And...we’re back! If you listen closely, you can hear our winsome galactic whistle blowing, which means we’re only seconds away from departing. Let’s get right down to it!
With romance being “a billion-dollar-a-year industry,” one would think science fiction publishers might make a more concerted effort to cross-pollinate and reach out to romance readers. There’s clearly gold waiting to be mined in them thar literary hills.
To wit: The recent paranormal romance and urban fantasy booms.
These recent genre explosions visibly demonstrate that many romance readers gravitate toward novels outside the genre and/or are willing to explore new stories.
Right now, pubs get an "A" for effort, but the situation brings to mind an ice cream truck trolling for customers in the downtown business district instead of the city park. Sales are sales, no matter where they originate, and lots of potential exists regarding a strong SF-Romance merger.
But, who will cross the finish line first?
One company that’s leading the pack in this regard isn’t a publisher at all—it’s Romantic Times BOOKreviews!
In what historically has been a magazine for romance readers, I think Romantic Times’ evolution with the inclusion of SF/F reviews and articles is amazing, but not surprising—romance readers are often game to try something new. (More so than SF readers? Hmm...that’s a
smackdown debate for another day.)
For those of you unfamiliar with the magazine, or just needing a refresher, Romantic Times is “a magazine for fiction lovers.” You can read about the birth of Romantic Times and its founder, Kathryn Falk, in the History section of its Web site.
In addition to the magazine itself, Romantic Times has an active online community. There you can find content ranging from the RT blog to message boards to “In the News” to videos and podcasts (look for Linnea Sinclair’s in March 2009). Click here to view part one of “Smart Bitch Sarah Interviews Author Ann Aguirre” and here (scroll down) to view parts two through five.
There’s an “Ask the Author” feature, too. I found the one for Eve Kenin! For aspiring authors, there’s a whole buncha links under “Writer’s Tips” with articles by authors and other industry professionals.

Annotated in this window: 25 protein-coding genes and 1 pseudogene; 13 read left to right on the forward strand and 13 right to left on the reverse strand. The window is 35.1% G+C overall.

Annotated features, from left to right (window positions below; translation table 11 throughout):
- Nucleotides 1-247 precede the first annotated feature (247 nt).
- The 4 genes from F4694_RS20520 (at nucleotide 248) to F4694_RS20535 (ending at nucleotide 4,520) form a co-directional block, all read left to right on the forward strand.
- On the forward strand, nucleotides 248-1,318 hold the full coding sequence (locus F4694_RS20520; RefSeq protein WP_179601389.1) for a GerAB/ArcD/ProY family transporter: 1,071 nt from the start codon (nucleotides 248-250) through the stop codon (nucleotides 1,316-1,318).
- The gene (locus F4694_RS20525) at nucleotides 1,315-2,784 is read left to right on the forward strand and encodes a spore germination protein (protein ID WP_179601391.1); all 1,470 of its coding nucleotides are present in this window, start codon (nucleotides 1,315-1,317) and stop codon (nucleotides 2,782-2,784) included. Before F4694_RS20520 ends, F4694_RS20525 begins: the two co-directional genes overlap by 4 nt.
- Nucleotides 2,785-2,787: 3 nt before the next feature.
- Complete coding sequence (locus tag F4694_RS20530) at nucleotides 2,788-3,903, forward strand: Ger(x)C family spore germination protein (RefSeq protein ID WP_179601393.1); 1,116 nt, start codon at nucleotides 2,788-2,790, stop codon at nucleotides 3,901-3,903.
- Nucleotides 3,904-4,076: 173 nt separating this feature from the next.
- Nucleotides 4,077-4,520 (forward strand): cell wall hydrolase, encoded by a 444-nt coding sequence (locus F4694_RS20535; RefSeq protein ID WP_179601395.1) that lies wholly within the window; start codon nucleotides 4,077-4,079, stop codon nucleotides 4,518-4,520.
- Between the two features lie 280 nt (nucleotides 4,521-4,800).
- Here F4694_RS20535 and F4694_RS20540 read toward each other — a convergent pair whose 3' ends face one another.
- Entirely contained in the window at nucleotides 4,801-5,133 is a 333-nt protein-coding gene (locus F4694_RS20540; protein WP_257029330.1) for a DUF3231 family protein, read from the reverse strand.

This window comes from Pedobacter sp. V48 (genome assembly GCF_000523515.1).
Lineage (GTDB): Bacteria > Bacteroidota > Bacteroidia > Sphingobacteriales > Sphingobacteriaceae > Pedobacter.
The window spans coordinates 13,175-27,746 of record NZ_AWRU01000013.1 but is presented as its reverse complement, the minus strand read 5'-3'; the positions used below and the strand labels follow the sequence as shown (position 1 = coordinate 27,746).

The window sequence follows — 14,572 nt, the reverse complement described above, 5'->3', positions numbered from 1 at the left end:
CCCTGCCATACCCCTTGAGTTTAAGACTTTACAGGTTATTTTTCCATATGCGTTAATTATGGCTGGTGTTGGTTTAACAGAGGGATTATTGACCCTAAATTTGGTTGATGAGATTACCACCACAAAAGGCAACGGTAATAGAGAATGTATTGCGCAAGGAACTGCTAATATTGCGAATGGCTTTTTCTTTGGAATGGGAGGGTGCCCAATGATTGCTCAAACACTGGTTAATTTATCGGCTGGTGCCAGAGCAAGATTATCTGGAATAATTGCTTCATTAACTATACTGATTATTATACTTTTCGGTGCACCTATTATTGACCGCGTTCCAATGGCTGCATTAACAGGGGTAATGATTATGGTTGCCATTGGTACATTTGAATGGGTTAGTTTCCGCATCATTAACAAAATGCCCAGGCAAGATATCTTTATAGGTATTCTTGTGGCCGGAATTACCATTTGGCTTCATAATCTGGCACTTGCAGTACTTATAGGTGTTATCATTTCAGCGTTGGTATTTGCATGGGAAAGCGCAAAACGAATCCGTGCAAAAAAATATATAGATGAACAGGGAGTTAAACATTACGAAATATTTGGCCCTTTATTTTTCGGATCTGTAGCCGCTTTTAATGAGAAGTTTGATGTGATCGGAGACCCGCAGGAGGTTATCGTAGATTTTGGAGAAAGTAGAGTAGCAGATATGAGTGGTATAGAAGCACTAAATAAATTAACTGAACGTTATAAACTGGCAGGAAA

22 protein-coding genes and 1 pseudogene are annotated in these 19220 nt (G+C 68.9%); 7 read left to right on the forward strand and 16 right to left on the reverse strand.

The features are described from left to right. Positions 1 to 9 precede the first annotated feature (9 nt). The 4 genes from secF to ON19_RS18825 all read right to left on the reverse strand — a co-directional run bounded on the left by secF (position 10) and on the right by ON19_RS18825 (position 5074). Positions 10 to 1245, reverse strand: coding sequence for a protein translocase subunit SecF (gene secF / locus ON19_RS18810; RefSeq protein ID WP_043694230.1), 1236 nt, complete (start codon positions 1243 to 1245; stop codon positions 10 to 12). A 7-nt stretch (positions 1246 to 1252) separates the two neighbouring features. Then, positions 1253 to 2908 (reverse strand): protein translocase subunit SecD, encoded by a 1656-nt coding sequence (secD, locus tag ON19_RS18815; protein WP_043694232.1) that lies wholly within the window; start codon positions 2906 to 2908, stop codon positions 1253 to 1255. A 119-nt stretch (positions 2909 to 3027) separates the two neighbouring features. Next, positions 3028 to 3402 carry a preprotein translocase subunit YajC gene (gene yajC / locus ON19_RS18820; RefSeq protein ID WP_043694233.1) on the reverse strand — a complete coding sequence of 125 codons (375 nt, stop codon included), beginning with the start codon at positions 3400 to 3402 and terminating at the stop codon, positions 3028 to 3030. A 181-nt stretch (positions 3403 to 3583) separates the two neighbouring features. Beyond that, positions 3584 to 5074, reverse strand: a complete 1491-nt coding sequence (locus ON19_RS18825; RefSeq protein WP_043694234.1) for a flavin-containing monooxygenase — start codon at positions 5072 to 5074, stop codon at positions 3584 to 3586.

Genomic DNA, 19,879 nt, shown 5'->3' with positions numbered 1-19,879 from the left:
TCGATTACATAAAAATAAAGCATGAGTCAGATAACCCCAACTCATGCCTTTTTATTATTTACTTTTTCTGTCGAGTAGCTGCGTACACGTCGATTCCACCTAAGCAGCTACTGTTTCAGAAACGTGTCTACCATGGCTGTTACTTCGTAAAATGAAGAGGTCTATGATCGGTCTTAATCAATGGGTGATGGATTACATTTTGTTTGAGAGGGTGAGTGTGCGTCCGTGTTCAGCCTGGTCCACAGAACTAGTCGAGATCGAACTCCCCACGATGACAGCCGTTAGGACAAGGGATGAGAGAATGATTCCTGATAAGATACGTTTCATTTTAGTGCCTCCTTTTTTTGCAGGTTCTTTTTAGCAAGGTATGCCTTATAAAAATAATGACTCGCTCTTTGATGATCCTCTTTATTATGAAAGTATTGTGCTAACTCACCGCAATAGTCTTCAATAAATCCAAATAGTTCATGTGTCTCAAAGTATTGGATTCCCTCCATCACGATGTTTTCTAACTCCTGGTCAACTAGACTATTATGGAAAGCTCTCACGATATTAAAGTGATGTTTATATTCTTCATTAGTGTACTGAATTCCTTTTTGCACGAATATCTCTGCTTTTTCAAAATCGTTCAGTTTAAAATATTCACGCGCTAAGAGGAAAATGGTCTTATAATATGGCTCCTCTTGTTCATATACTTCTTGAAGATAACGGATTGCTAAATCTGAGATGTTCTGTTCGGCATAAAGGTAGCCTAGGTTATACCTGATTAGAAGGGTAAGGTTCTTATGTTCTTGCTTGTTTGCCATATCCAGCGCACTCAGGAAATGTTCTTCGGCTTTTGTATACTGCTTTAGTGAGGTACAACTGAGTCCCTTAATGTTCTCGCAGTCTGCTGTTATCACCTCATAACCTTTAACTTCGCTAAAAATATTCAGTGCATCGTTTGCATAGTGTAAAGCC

I also had the pleasure of “running into” Natalie Luhrs at Tor.com, where she commented on The Official Science Fiction Romance Thread.
As the Romantic Times BOOKreviews Senior Science Fiction and Fantasy Reviewer, Natalie Luhrs delivers informative reviews about the latest SF/F books. Her bio page describes how she came to write SF/F reviews for Romantic Times (and you can sneak a peak at her favorite SF/F authors and television shows, too).
Since I’ve been reading Romantic Times regularly and following the SF/F reviews in particular, I couldn’t help but seize this opportunity to interview Natalie about her work.
The Galaxy Express: With so many great stories published, how do you pick books to review?
Natalie Luhrs: The first thing I do, every month, is look at what I've been sent by the publishers--if I have it in hand already, I'm much more likely to include it (note to publishers: RT's deadlines are 2 months prior to publication; as of November 2008, I'm reading for February 2009). I also follow a lot of authors' blogs and refer to Locus's Forthcoming Books page.
Once I have the list of books, I figure out how many there are and how they get split between the SF/F section and the paranormal section (all urban fantasy goes into paranormal). I then look the books over in more detail and make some judgment calls—particularly if I have way more books than I can include in a given month.
In terms of judgment calls, mainly it has to do with if the book looks interesting to me or to RT's readers, if it's in a series that has prior coverage, and if the author is part of my mental list of "must review" authors.
Small press and e-books in the section are handled by someone else; I'm not completely sure what their process is.